AmericanCatholic.org
 
Skip Navigation Links
Home
Catholic News
Saints
Seasonal
Special Reports
Movies
Shopping
Donate
Share:
Facebook
Twitter
Google Plus
LinkedIn
Email
RSS Feeds

advertisement

Surfing for God View Comments
By Kathy M. Alford

DRIVE ALONG the sandy beaches in New Smyrna, Florida, near the inlet when the surf is up, and you’re likely to see a 12-foot, wooden cross planted in the sand in front of a white Nissan Xterra. If you hang around awhile, you’re bound to run into the guy who planted it there.

His name is George Alford, and although this 67-year-old just won the Eastern Surfing Association’s Grand Legends Championship for the second year running, most folks in these parts know him simply as “the guy with the cross.”

Some people think he’s a minister or a priest, but he’s not—at least not in the classic sense of those words. George counts his mission to surfers and other beachgoers as one of his most important ministries, right behind his vocation as a husband, father of nine children/stepchildren, and grandfather of 12.

Here’s what happens: after morning Mass, George drives to the beach. First thing he does when he gets there is pull out his shovel and dig a hole about a foot deep. Then he lifts the big cross down from the same roof racks that hold his surfboards, stands the cross in the hole, and hard-packs sand around the base to hold it in place.

After a few warm-up exercises and a prayer, George waxes up his surfboard and heads for the waves, where opportunities for faith-sharing with other surfers often crop up while waiting in the lineup. While George finds it doesn’t take much to get people talking about their faith experiences and their unanswered questions, he has also discovered that the conversations often go much deeper, with beachgoers asking probing questions about God, Church, and the pains and problems of life.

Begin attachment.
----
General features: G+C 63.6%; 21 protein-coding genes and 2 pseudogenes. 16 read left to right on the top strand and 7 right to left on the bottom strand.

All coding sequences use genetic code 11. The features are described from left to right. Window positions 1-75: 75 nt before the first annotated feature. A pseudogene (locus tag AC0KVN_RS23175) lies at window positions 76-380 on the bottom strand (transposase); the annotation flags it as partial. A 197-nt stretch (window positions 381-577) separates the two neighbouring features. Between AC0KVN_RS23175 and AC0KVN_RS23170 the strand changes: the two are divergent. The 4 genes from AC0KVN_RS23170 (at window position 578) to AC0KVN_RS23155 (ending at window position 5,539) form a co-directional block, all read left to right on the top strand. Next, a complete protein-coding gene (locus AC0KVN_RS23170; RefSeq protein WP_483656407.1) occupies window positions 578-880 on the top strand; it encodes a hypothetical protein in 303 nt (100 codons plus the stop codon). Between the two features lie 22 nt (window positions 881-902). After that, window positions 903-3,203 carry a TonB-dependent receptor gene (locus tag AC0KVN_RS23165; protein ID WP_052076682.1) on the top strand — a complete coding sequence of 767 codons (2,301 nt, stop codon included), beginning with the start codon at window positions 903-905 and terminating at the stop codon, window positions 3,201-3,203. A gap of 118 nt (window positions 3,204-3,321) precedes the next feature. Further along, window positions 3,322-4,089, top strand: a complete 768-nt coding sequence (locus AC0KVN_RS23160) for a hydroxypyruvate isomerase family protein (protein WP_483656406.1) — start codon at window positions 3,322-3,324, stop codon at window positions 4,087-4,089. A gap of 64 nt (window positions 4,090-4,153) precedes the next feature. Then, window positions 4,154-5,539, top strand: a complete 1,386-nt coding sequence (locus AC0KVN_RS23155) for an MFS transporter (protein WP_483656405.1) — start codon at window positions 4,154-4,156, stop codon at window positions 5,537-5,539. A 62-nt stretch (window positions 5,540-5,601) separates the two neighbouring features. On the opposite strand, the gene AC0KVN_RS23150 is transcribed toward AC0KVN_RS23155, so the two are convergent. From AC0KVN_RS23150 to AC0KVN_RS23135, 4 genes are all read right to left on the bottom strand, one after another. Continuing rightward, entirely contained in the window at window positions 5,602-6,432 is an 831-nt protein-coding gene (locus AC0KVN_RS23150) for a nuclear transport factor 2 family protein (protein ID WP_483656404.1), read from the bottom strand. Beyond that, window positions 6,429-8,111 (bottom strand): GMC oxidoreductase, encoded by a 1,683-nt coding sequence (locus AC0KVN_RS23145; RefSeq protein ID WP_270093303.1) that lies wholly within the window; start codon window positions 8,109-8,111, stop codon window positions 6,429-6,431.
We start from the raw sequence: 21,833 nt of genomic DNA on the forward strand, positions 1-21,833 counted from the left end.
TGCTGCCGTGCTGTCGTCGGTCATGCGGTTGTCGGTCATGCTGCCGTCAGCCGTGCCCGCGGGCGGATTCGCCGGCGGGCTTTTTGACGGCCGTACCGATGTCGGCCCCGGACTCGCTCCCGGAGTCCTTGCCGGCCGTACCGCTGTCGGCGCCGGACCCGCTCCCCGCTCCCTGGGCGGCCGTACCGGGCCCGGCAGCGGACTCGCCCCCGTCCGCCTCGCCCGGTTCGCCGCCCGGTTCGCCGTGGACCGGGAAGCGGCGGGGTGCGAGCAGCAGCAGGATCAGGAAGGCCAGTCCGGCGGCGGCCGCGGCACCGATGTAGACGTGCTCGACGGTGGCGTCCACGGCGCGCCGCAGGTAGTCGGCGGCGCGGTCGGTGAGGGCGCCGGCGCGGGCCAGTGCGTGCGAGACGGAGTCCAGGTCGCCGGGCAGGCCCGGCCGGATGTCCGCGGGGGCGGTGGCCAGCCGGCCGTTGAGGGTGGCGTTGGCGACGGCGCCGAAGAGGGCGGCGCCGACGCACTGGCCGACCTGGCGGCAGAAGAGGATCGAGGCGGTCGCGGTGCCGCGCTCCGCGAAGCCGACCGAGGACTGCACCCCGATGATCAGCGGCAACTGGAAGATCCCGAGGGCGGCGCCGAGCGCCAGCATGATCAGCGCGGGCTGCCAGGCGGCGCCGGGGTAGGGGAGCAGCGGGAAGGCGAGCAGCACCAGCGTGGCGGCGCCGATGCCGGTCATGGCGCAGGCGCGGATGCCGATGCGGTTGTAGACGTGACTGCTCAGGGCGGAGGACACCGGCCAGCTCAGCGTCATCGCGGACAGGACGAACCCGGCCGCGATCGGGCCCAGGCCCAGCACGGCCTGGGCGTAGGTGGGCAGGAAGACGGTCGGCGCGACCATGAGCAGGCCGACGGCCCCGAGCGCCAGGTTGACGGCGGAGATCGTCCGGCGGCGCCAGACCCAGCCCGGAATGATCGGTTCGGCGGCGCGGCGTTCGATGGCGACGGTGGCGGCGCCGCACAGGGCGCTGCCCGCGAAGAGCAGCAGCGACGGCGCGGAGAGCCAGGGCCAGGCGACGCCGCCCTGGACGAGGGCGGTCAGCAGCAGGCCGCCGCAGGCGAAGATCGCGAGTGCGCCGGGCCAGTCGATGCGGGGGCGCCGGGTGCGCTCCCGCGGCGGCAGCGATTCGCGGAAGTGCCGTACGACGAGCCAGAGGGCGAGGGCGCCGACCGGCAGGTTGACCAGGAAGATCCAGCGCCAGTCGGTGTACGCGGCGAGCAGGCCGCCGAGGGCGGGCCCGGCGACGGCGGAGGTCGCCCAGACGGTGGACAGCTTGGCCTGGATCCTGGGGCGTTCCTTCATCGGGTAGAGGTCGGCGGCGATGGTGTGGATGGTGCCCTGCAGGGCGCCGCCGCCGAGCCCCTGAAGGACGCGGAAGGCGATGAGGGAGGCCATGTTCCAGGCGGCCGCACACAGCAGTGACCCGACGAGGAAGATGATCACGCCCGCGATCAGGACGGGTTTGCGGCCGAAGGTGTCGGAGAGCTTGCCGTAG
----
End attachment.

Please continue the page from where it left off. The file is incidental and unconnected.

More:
One of the first questions that people ask George is: Why do you plant a cross in front of your SUV at the beach? Another is: What gave you this idea? The answers to these questions lie in a story that begins back in 2004 with George’s entry into the world of surfing.

1
2
3
4
5
6


Kathy M. Alford is a retired teacher. She and her husband, George, the subject of this article, are members of St. Peter Catholic Church in DeLand, Florida.

Thank you for your comments. Editors will review all posts before they are visible on the website.

blog comments powered by Disqus



Gregory VII: The 10th century and the first half of the 11th were dark days for the Church, partly because the papacy was the pawn of various Roman families. In 1049, things began to change when Pope Leo IX, a reformer, was elected. He brought a young monk named Hildebrand to Rome as his counselor and special representative on important missions. He was to become Gregory VII. 
<p>Three evils plagued the Church then: simony (the buying and selling of sacred offices and things), the unlawful marriage of the clergy and lay investiture (kings and nobles controlling the appointment of Church officials). To all of these Hildebrand directed his reformer’s attention, first as counselor to the popes and later (1073-1085) as pope himself. </p><p>Gregory’s papal letters stress the role of bishop of Rome as the vicar of Christ and the visible center of unity in the Church. He is well known for his long dispute with Holy Roman Emperor Henry IV over who should control the selection of bishops and abbots. </p><p>Gregory fiercely resisted any attack on the liberty of the Church. For this he suffered and finally died in exile. He said, “I have loved justice and hated iniquity; therefore I die in exile.” Thirty years later the Church finally won its struggle against lay investiture.</p> American Catholic Blog In Christ, true God and true man, our humanity was taken to God. Christ opened the path to us. If we entrust our life to him, if we let ourselves be guided by him, we are certain to be in safe hands, in the hands of our Savior.

The Spirit of Saint Francis

 
CATHOLIC GREETINGS
Pentecost
As Church we rely on the Holy Spirit to form us in the image of Christ.

Graduation
Let a special graduate know how proud you are of their accomplishment.

Friendship
Catholic Greetings e-cards help you connect with long-distance friends.

Reception into Full Communion
Participate in welcoming those completing their Christian initiation, and recall your own commitment to the faith.

Ordination Anniversary
Use Catholic Greetings to acknowledge your pastor’s ordination or pastoral anniversary.


Come find us at: Facebook | St. Anthony Messenger magazine Twitter | American Catholic YouTube | American Catholic


An AmericanCatholic.org Site from the Franciscans and Franciscan Media Copyright © 1996 - 2015